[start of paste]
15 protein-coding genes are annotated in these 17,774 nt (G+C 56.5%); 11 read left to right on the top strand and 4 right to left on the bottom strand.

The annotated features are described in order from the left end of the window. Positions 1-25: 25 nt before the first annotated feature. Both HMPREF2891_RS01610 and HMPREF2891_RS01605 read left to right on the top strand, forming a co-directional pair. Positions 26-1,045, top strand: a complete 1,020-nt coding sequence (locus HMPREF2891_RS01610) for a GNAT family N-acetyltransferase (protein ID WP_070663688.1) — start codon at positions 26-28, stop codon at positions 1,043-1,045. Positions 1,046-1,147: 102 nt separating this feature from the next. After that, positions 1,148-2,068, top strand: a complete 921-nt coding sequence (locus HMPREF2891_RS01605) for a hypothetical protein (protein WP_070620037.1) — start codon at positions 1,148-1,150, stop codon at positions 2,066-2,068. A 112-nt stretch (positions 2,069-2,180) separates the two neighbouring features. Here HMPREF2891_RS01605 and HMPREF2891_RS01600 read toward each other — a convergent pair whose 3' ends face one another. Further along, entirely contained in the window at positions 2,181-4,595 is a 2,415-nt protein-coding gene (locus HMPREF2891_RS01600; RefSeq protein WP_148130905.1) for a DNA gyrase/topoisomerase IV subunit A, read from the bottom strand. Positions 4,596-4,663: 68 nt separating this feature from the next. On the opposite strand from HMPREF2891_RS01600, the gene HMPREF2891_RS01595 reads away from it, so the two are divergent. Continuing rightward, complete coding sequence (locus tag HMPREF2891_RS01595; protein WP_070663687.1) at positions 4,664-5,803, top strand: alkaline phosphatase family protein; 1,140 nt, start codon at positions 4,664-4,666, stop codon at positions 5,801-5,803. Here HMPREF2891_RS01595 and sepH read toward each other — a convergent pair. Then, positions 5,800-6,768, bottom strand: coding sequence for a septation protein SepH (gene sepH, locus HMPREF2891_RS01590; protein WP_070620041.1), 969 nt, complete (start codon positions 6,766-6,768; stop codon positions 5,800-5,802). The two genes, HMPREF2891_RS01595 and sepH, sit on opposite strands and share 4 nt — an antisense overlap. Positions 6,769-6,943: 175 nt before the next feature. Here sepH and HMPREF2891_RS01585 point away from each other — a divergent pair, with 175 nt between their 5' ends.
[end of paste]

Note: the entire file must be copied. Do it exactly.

15 protein-coding genes are annotated in these 17,774 nt (G+C 56.5%); 11 read left to right on the top strand and 4 right to left on the bottom strand.

The annotated features are described in order from the left end of the window. Positions 1-25: 25 nt before the first annotated feature. Both HMPREF2891_RS01610 and HMPREF2891_RS01605 read left to right on the top strand, forming a co-directional pair. Positions 26-1,045, top strand: a complete 1,020-nt coding sequence (locus HMPREF2891_RS01610) for a GNAT family N-acetyltransferase (protein ID WP_070663688.1) — start codon at positions 26-28, stop codon at positions 1,043-1,045. Positions 1,046-1,147: 102 nt separating this feature from the next. After that, positions 1,148-2,068, top strand: a complete 921-nt coding sequence (locus HMPREF2891_RS01605) for a hypothetical protein (protein WP_070620037.1) — start codon at positions 1,148-1,150, stop codon at positions 2,066-2,068. A 112-nt stretch (positions 2,069-2,180) separates the two neighbouring features. Here HMPREF2891_RS01605 and HMPREF2891_RS01600 read toward each other — a convergent pair whose 3' ends face one another. Further along, entirely contained in the window at positions 2,181-4,595 is a 2,415-nt protein-coding gene (locus HMPREF2891_RS01600; RefSeq protein WP_148130905.1) for a DNA gyrase/topoisomerase IV subunit A, read from the bottom strand. Positions 4,596-4,663: 68 nt separating this feature from the next. On the opposite strand from HMPREF2891_RS01600, the gene HMPREF2891_RS01595 reads away from it, so the two are divergent. Continuing rightward, complete coding sequence (locus tag HMPREF2891_RS01595; protein WP_070663687.1) at positions 4,664-5,803, top strand: alkaline phosphatase family protein; 1,140 nt, start codon at positions 4,664-4,666, stop codon at positions 5,801-5,803. Here HMPREF2891_RS01595 and sepH read toward each other — a convergent pair. Then, positions 5,800-6,768, bottom strand: coding sequence for a septation protein SepH (gene sepH, locus HMPREF2891_RS01590; protein WP_070620041.1), 969 nt, complete (start codon positions 6,766-6,768; stop codon positions 5,800-5,802). The two genes, HMPREF2891_RS01595 and sepH, sit on opposite strands and share 4 nt — an antisense overlap. Positions 6,769-6,943: 175 nt before the next feature. Here sepH and HMPREF2891_RS01585 point away from each other — a divergent pair, with 175 nt between their 5' ends.